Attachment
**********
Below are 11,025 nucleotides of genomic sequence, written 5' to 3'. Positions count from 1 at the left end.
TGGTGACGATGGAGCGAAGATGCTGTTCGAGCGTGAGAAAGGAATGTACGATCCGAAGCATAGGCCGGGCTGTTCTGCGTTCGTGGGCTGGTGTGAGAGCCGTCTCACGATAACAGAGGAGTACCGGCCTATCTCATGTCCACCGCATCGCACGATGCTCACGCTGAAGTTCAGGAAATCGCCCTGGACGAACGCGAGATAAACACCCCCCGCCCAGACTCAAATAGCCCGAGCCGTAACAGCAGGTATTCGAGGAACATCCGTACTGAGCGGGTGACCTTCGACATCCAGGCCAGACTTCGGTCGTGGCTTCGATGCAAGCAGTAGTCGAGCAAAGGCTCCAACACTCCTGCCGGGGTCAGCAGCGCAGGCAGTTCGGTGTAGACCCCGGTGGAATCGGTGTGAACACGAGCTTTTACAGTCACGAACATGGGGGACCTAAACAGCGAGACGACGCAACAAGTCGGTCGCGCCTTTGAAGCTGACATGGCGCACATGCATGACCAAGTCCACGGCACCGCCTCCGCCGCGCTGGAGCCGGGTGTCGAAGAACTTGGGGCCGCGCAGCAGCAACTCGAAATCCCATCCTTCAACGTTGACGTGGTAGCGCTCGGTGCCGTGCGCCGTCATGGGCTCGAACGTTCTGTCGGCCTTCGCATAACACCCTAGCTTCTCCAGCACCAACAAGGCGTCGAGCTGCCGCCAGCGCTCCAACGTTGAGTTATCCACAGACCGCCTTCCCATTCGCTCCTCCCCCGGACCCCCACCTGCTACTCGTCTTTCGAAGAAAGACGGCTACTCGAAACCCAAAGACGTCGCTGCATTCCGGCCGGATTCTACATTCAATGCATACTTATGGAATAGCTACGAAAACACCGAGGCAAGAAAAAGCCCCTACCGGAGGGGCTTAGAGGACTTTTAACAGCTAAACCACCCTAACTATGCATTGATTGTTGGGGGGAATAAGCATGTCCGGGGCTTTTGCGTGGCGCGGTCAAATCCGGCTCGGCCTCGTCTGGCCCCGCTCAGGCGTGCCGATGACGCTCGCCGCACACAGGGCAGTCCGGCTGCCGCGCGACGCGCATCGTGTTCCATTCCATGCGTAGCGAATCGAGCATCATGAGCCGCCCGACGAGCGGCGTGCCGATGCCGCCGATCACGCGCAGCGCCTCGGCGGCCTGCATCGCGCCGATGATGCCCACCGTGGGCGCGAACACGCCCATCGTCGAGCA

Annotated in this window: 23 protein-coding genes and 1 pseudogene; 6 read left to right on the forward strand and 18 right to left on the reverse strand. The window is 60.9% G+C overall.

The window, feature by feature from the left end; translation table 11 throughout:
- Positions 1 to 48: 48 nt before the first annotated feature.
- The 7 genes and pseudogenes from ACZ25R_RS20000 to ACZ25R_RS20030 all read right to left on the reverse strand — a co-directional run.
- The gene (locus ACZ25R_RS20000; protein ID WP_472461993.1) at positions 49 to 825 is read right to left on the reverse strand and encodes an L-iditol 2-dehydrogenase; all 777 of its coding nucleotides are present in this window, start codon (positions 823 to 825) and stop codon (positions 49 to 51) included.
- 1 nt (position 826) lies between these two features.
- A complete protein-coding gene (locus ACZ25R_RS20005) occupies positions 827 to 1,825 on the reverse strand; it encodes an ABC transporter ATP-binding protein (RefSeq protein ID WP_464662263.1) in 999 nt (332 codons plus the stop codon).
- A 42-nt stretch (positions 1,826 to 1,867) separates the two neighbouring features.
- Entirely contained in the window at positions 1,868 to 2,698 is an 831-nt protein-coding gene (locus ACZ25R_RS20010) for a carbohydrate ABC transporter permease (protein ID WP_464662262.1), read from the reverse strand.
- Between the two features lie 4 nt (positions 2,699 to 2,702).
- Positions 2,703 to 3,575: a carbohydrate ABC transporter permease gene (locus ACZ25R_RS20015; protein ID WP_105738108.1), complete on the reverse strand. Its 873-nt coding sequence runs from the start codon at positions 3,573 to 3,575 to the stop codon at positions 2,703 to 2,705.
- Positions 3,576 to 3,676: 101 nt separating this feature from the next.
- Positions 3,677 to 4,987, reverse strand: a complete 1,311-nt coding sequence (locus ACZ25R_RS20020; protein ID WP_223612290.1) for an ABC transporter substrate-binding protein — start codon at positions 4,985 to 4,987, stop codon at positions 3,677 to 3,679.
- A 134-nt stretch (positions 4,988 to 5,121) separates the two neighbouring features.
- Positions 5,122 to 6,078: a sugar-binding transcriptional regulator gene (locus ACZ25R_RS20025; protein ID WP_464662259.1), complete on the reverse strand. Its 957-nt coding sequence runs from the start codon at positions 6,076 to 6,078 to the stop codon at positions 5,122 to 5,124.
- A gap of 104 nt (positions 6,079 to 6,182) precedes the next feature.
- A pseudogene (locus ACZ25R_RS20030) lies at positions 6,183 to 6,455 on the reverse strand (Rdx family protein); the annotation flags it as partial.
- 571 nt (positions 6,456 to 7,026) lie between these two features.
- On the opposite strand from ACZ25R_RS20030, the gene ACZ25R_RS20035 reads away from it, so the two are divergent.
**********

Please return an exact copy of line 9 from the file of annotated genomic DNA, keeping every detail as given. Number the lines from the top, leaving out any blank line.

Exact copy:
- A complete protein-coding gene (locus ACZ25R_RS20005) occupies positions 827 to 1,825 on the reverse strand; it encodes an ABC transporter ATP-binding protein (RefSeq protein ID WP_464662263.1) in 999 nt (332 codons plus the stop codon).